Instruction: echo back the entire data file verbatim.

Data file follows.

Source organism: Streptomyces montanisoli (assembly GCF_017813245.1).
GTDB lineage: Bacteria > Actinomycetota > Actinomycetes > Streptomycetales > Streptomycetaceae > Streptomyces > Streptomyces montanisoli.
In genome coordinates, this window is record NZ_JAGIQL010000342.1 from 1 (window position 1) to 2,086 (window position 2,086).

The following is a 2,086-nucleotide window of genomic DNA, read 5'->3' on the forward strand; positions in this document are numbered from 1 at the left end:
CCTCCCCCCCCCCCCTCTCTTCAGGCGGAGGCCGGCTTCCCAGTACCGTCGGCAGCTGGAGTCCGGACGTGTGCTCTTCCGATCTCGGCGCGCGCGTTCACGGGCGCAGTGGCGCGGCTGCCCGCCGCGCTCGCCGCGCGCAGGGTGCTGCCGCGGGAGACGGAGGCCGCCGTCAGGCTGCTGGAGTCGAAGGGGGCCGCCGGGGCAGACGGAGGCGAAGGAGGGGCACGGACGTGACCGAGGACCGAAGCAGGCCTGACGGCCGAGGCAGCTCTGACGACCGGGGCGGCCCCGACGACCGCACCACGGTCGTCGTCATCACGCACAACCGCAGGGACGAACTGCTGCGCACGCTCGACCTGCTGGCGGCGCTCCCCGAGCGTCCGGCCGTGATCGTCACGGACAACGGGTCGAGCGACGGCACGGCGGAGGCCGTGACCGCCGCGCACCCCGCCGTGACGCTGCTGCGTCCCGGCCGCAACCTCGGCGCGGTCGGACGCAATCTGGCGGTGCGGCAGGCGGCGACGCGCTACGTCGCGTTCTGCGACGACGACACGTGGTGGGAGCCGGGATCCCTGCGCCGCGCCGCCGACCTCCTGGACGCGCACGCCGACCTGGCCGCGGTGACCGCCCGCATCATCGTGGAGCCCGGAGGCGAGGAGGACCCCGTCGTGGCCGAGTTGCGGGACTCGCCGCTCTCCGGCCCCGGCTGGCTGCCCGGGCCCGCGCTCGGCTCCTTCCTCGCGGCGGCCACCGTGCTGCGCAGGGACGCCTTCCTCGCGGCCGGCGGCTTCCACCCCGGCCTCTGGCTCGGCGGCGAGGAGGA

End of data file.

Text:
Source organism: Streptomyces montanisoli (assembly GCF_017813245.1).
GTDB lineage: Bacteria > Actinomycetota > Actinomycetes > Streptomycetales > Streptomycetaceae > Streptomyces > Streptomyces montanisoli.
In genome coordinates, this window is record NZ_JAGIQL010000342.1 from 1 (window position 1) to 2,086 (window position 2,086).

The following is a 2,086-nucleotide window of genomic DNA, read 5'->3' on the forward strand; positions in this document are numbered from 1 at the left end:
CCTCCCCCCCCCCCCTCTCTTCAGGCGGAGGCCGGCTTCCCAGTACCGTCGGCAGCTGGAGTCCGGACGTGTGCTCTTCCGATCTCGGCGCGCGCGTTCACGGGCGCAGTGGCGCGGCTGCCCGCCGCGCTCGCCGCGCGCAGGGTGCTGCCGCGGGAGACGGAGGCCGCCGTCAGGCTGCTGGAGTCGAAGGGGGCCGCCGGGGCAGACGGAGGCGAAGGAGGGGCACGGACGTGACCGAGGACCGAAGCAGGCCTGACGGCCGAGGCAGCTCTGACGACCGGGGCGGCCCCGACGACCGCACCACGGTCGTCGTCATCACGCACAACCGCAGGGACGAACTGCTGCGCACGCTCGACCTGCTGGCGGCGCTCCCCGAGCGTCCGGCCGTGATCGTCACGGACAACGGGTCGAGCGACGGCACGGCGGAGGCCGTGACCGCCGCGCACCCCGCCGTGACGCTGCTGCGTCCCGGCCGCAACCTCGGCGCGGTCGGACGCAATCTGGCGGTGCGGCAGGCGGCGACGCGCTACGTCGCGTTCTGCGACGACGACACGTGGTGGGAGCCGGGATCCCTGCGCCGCGCCGCCGACCTCCTGGACGCGCACGCCGACCTGGCCGCGGTGACCGCCCGCATCATCGTGGAGCCCGGAGGCGAGGAGGACCCCGTCGTGGCCGAGTTGCGGGACTCGCCGCTCTCCGGCCCCGGCTGGCTGCCCGGGCCCGCGCTCGGCTCCTTCCTCGCGGCGGCCACCGTGCTGCGCAGGGACGCCTTCCTCGCGGCCGGCGGCTTCCACCCCGGCCTCTGGCTCGGCGGCGAGGAGGA